The two were studying electrical engineering in Harburg, a suburb of Hamburg. "They had visas for being in Germany and everything was legal," the official said.
Authorities also took an airport employee into custody and were searching for another individual in connection with Tuesday's attacks.
Three of the hijackers belonged to a terror group formed "with the aim of carrying out serious crimes together with other Islamic fundamentalist groups abroad, to attack the United States in a spectacular way through the destruction of symbolic buildings," Kay Nehm, Germany's top prosecutor, told reporters.
Details also emerged about Alshehri, who like Atta was aboard American Airlines Flight 11. For a few months in 1999, Alshehri lived in a makeshift boarding house on a quiet street in Vienna, Va. Hamid Keshavarznia, who owns the house, said he's "99 percent sure" the short-term tenant he remembers is Alshehri.
Keshavarznia said he knew very little about the young-looking, quiet man who rented one of the house's six rooms. Alshehri stayed less than six months, Keshavarznia said.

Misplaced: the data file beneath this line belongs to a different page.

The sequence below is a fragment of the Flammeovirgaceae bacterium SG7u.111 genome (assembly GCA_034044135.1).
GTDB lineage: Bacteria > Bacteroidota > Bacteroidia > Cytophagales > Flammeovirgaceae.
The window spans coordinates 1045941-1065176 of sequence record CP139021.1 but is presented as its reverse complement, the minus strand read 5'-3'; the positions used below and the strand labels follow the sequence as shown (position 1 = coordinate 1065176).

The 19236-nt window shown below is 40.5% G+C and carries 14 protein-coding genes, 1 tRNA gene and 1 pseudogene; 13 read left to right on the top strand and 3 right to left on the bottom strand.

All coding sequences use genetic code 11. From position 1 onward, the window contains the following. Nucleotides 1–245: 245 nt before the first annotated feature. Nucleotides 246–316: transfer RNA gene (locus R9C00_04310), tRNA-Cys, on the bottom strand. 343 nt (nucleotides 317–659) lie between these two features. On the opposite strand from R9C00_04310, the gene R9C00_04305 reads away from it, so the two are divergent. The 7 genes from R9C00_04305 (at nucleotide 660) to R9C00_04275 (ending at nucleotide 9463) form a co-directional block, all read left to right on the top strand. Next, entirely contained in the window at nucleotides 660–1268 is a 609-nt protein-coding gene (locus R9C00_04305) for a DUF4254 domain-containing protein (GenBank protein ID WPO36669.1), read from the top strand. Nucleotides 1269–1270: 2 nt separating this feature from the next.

"I don't think he had a job," Keshavarznia said. "He said he was studying, but he never told me what."
Alshehri explained his departure by saying he was headed home to Saudi Arabia to visit his father, then to England to pursue a master's degree, his landlord said.
Why Alshehri was living in a boarding house in a blue-collar neighborhood in the leafy northern Virginia suburb--which is about 12 miles from Washington--is unclear.
Keshavarznia said he believed Alshehri was living on checks from his father, whom Alshehri had described as a businessman and diplomat. "He looked too innocent to be suspicious," Keshavarznia said. "Nice guy, clean cut."